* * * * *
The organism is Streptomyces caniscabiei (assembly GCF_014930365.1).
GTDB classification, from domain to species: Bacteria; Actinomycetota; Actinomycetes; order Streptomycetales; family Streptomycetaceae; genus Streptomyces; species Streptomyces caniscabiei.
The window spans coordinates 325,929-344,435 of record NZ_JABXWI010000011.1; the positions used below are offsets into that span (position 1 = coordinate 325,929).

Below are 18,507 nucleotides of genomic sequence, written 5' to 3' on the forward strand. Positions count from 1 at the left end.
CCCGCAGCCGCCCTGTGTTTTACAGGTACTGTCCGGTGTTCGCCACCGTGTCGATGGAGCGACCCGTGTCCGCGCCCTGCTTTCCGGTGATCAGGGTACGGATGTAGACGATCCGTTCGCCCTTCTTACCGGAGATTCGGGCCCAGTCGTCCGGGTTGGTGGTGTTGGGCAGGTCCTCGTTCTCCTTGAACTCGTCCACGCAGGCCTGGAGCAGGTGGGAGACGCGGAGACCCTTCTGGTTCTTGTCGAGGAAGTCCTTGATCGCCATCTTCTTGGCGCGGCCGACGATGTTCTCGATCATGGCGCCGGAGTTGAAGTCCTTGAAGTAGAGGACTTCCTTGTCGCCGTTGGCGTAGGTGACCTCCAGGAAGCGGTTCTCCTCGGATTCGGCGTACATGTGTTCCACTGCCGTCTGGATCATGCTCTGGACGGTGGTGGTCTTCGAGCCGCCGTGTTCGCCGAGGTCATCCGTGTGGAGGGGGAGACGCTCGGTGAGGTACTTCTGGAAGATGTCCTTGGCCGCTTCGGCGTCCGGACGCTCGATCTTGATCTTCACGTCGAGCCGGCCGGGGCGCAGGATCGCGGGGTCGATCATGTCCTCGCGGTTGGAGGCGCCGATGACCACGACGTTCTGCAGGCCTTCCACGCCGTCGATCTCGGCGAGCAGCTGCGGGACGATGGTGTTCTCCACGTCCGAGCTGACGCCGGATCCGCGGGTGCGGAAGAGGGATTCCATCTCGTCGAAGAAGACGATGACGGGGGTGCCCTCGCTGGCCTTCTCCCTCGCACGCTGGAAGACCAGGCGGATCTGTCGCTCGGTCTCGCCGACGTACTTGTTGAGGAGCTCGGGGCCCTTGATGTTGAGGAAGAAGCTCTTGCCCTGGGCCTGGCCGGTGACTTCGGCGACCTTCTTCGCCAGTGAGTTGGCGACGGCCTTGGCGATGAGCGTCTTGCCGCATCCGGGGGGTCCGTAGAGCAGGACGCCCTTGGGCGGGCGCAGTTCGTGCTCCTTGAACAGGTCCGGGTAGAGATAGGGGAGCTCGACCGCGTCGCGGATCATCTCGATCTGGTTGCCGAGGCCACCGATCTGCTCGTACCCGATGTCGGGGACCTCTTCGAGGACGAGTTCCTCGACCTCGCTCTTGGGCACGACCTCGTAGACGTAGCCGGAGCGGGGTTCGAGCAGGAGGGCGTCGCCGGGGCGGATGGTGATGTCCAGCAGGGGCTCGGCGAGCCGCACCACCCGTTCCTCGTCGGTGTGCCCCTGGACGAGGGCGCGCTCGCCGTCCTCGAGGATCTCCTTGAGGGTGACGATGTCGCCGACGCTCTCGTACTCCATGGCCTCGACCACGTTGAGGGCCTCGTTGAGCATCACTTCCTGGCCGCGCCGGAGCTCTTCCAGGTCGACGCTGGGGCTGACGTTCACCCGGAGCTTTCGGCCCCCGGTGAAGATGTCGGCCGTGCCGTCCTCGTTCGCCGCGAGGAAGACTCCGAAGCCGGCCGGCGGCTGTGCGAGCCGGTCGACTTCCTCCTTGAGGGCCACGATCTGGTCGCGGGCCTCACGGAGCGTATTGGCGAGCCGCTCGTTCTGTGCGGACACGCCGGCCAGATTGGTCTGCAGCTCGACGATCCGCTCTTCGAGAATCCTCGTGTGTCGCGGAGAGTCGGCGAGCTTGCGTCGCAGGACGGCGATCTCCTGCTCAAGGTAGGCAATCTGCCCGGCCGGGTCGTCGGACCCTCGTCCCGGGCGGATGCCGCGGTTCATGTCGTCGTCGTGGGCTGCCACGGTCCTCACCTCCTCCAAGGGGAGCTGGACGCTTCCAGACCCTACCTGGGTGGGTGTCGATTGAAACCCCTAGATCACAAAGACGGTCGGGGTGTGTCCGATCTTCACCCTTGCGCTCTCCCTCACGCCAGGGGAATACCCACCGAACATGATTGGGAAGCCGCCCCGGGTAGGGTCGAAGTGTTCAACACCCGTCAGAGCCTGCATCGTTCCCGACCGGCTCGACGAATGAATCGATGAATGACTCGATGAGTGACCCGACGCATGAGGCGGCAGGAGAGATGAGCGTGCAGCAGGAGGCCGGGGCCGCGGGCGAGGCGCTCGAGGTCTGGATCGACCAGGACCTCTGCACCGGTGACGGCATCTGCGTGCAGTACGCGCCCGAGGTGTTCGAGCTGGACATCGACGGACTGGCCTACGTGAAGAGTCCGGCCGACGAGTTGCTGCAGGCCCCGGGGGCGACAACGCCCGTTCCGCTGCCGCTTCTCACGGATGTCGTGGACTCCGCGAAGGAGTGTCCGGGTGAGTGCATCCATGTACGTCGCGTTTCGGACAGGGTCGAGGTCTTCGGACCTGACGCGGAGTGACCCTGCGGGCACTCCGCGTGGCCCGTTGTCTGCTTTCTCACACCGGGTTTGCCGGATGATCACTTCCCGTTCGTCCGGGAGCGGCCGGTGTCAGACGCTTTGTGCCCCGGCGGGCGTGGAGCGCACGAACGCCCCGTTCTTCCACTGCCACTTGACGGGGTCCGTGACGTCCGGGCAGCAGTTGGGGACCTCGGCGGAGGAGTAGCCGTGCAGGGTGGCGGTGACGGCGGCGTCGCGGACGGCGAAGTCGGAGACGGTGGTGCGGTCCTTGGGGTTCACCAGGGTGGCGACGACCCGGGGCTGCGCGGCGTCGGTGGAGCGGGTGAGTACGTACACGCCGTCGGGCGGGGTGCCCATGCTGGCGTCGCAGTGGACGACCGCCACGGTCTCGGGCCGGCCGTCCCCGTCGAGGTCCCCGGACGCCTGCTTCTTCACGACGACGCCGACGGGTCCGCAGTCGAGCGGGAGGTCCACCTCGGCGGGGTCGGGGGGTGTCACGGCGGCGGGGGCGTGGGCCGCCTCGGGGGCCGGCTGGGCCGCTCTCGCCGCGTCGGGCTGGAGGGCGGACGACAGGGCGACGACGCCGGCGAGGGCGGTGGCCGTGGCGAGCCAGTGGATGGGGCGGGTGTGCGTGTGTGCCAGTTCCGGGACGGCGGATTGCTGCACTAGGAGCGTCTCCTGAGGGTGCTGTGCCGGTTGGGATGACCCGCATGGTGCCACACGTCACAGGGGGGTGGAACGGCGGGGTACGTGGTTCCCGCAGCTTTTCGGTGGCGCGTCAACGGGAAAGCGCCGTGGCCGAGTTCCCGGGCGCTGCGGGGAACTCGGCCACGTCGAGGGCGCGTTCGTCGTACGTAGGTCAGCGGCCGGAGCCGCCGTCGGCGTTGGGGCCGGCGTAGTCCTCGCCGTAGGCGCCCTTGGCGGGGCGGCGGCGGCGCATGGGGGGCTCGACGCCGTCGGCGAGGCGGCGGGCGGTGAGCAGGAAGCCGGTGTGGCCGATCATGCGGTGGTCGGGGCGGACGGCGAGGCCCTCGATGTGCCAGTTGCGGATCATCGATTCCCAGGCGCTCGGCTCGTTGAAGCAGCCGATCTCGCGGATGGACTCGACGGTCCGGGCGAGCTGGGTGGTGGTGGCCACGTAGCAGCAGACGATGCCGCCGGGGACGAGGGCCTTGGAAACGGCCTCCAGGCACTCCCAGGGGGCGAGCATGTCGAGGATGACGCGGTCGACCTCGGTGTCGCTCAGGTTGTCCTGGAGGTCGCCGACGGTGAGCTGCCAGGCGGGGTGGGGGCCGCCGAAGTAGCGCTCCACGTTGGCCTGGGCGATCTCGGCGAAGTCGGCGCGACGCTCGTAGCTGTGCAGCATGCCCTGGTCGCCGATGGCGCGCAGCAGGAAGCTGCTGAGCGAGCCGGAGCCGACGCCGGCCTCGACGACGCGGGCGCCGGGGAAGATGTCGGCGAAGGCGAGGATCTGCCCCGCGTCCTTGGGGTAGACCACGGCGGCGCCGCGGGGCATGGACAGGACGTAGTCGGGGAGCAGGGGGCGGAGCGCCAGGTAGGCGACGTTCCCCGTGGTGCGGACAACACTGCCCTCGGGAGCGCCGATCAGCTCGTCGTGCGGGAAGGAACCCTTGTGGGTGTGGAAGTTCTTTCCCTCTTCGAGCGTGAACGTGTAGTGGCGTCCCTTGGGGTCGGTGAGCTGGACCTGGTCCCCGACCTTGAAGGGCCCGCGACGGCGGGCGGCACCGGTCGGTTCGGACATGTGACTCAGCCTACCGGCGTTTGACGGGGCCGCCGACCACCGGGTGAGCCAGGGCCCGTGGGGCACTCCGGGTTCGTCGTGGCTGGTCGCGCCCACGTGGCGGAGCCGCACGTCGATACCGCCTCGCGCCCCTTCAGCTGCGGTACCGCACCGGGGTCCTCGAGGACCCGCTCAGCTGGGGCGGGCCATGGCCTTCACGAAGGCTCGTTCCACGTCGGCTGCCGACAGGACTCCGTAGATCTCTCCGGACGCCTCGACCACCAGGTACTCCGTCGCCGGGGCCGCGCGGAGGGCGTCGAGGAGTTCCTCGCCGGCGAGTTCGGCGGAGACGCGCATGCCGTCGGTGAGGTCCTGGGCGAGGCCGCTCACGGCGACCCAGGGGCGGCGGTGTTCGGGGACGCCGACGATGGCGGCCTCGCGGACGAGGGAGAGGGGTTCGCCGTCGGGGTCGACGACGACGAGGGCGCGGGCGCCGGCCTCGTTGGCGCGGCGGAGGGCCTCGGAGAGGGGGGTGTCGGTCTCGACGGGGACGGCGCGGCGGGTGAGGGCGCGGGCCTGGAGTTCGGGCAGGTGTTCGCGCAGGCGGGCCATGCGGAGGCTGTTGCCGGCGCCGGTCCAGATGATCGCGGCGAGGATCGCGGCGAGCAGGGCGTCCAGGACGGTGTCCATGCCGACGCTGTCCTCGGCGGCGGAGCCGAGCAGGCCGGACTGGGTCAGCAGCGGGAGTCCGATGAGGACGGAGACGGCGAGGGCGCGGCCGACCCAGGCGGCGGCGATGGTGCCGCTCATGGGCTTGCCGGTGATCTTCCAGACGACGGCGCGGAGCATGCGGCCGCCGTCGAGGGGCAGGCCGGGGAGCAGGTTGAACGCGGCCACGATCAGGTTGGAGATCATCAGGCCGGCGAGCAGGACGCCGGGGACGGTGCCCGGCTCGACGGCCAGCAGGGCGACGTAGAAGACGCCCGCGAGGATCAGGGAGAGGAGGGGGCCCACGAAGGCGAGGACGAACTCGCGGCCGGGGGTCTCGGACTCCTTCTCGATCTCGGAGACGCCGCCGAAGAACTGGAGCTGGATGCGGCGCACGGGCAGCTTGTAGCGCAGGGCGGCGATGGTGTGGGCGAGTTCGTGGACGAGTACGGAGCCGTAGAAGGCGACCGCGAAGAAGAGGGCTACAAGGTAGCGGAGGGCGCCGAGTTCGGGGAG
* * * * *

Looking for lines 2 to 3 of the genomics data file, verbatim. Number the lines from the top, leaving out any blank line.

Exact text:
GTDB classification, from domain to species: Bacteria; Actinomycetota; Actinomycetes; order Streptomycetales; family Streptomycetaceae; genus Streptomyces; species Streptomyces caniscabiei.
The window spans coordinates 325,929-344,435 of record NZ_JABXWI010000011.1; the positions used below are offsets into that span (position 1 = coordinate 325,929).